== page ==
Between 2.01 per cent. and 4 per cent. . . 2 1 1 1

Between 4. 01 per cent. and 6 per cent. . . 2 3 1 1

Between 6. 01 per cent. and 8 per cent. · .. 1 1 2 2

Between 8.01 per cent. and 10 per cent. . . 4 3 3 1

Between 10.01 per cent. and 12 per cent. . . 1 1 4 1

Between 12.01 per cent. and 15 per cent. . . 3 4 3 3

Between 15.01 per cent. and 20 per cent. . . 3 4 2 3

Over 20 per cent. . . . . . . . . 5 3 2 2

Total . . . . . . . . 26 25 22 I 21

84

141. Table 35 shows the distribution of the " costed" mills according to the computed profit or loss per ton of flour in 1932-33 solely in respect of flour-milling operations. TABLE 35 .

SHOWING THE PROFIT OR LOSS PER TON OF FLOUR PlWDUCED IN RESPECT 01!' EACH FLOUR­ MILLING BUSINESS WHOSE FIGURES HAVE BEEN INCLUDED IN COST ARRAYS-FINANCIAL YEAR 1932-1933.

New South Wales. Vi etoria. South Australia, Wes tern Au stralia and Queensland .

METROPOLITAN.

per ton. per ton. per ton.

s. d. s. d. s. d.

1 made profit .. 1 10 1 made profit 2 6 1 made profit 5 5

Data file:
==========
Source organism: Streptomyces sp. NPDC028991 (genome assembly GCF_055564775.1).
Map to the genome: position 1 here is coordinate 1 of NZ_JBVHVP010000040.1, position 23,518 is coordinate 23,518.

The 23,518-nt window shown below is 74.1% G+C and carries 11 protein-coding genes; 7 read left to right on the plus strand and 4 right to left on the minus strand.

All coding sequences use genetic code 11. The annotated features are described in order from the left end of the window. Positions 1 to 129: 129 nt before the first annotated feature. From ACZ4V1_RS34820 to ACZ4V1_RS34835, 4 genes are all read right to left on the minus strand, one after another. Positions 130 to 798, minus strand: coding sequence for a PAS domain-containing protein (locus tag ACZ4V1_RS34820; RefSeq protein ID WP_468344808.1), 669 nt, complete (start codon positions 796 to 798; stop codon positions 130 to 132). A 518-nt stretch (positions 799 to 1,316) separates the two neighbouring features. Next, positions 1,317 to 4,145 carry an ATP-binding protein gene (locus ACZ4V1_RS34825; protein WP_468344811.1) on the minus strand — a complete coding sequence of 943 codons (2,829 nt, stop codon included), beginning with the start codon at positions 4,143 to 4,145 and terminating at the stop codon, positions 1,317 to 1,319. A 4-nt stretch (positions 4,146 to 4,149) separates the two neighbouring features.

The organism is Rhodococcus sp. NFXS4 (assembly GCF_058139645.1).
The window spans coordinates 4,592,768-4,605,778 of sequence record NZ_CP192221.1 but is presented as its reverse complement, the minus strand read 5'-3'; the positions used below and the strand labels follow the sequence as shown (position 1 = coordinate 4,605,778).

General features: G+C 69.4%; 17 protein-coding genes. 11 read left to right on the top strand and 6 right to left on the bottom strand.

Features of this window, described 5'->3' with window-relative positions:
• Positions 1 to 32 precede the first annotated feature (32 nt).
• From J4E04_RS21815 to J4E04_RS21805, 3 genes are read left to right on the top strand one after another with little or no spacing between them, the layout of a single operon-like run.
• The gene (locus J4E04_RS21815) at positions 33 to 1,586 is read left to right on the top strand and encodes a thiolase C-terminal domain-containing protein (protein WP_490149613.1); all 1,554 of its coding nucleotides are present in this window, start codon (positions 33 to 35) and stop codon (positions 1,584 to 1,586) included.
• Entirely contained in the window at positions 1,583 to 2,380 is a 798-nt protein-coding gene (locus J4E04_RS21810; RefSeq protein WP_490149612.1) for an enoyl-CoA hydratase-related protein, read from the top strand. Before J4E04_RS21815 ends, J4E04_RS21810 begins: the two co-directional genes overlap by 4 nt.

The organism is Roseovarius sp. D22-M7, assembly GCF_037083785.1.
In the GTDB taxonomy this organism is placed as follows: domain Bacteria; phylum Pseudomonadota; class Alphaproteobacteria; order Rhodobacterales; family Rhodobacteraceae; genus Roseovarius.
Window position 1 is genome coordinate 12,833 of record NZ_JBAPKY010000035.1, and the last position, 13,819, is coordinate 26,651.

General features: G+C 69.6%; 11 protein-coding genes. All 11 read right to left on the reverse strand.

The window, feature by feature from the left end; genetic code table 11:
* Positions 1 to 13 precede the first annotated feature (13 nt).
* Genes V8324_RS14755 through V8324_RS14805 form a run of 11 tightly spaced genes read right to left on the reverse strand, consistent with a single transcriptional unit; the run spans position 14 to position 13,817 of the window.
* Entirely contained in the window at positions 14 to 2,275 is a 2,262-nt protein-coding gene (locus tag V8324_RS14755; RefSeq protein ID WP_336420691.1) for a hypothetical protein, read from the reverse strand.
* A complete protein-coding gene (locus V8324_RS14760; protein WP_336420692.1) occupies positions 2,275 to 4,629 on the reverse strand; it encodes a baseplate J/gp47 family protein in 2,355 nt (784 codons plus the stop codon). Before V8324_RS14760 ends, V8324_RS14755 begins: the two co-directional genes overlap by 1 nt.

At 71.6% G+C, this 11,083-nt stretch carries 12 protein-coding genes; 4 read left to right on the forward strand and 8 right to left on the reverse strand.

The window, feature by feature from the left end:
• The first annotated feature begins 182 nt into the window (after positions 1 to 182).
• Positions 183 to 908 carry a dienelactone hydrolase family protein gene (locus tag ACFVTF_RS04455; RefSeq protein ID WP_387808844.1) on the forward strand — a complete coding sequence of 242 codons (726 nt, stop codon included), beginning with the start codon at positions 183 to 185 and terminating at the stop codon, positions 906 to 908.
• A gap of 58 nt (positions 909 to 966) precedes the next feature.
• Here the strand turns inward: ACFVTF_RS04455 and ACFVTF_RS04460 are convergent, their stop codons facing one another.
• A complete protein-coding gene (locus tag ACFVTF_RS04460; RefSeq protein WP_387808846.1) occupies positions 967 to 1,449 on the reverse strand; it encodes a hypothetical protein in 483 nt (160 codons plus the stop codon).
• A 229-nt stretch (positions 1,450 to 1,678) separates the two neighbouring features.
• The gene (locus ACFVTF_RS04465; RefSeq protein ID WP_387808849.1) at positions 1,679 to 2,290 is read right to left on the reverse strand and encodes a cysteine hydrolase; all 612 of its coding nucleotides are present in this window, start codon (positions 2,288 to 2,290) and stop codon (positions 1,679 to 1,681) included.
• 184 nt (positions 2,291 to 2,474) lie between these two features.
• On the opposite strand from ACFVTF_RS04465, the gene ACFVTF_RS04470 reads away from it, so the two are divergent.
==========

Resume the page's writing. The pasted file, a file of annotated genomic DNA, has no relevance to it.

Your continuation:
1 made profit .. 4 7 1 made profit . . 7 1 1 made profit 8 3

1 made profit ' . 6 10 1 made profit . . 8 9 l made profit 8 5

1 made profit .. 7 5 l made profit .. 11 0 l made profit . . 11 7

1 made profit .. 9 1 l made profit .. 12 6 l made profit . . 15 6

1 made profit .. 10 1 1 made profit .. 15 0 1 made profit 23 4

1 made profit .. 16 10 1 made profit .. 15 1

1 made profit .. 24 6

! ·sustained loss. .. I 0 1 sustained loss . . 011 1 sustained loss 1 9

1 sustained loss 3 5 1 sustained loss .. 3 4

CouNTRY.

1 made profit 0 8 1 made profit .. 3 6 1 made profit 3 2

2 made profit . . 1 1 1 made profit .. 4 2 1 made profit 510

1 made profit . . 1 4 1 made profit .. 5 0 l made profit 6 10

1 made profit . . 4 1 1 made profit .. 5 4 1 made profit 611

1 made profit . . 4 10 1 made profit .. 710 1 made profit 8 4

1 made profit 5 4 1 made profit .. 8 8 1 made profit 9 0

1 made profit .. 5 10 1 made profit 11 8 1 made profit 9 6

1 made profit 6 7 1 made profit .. 14 10 1 made profit 9 7

1 made profit .. 6 9 1 made profit .. l7 7 1 made profit 11 1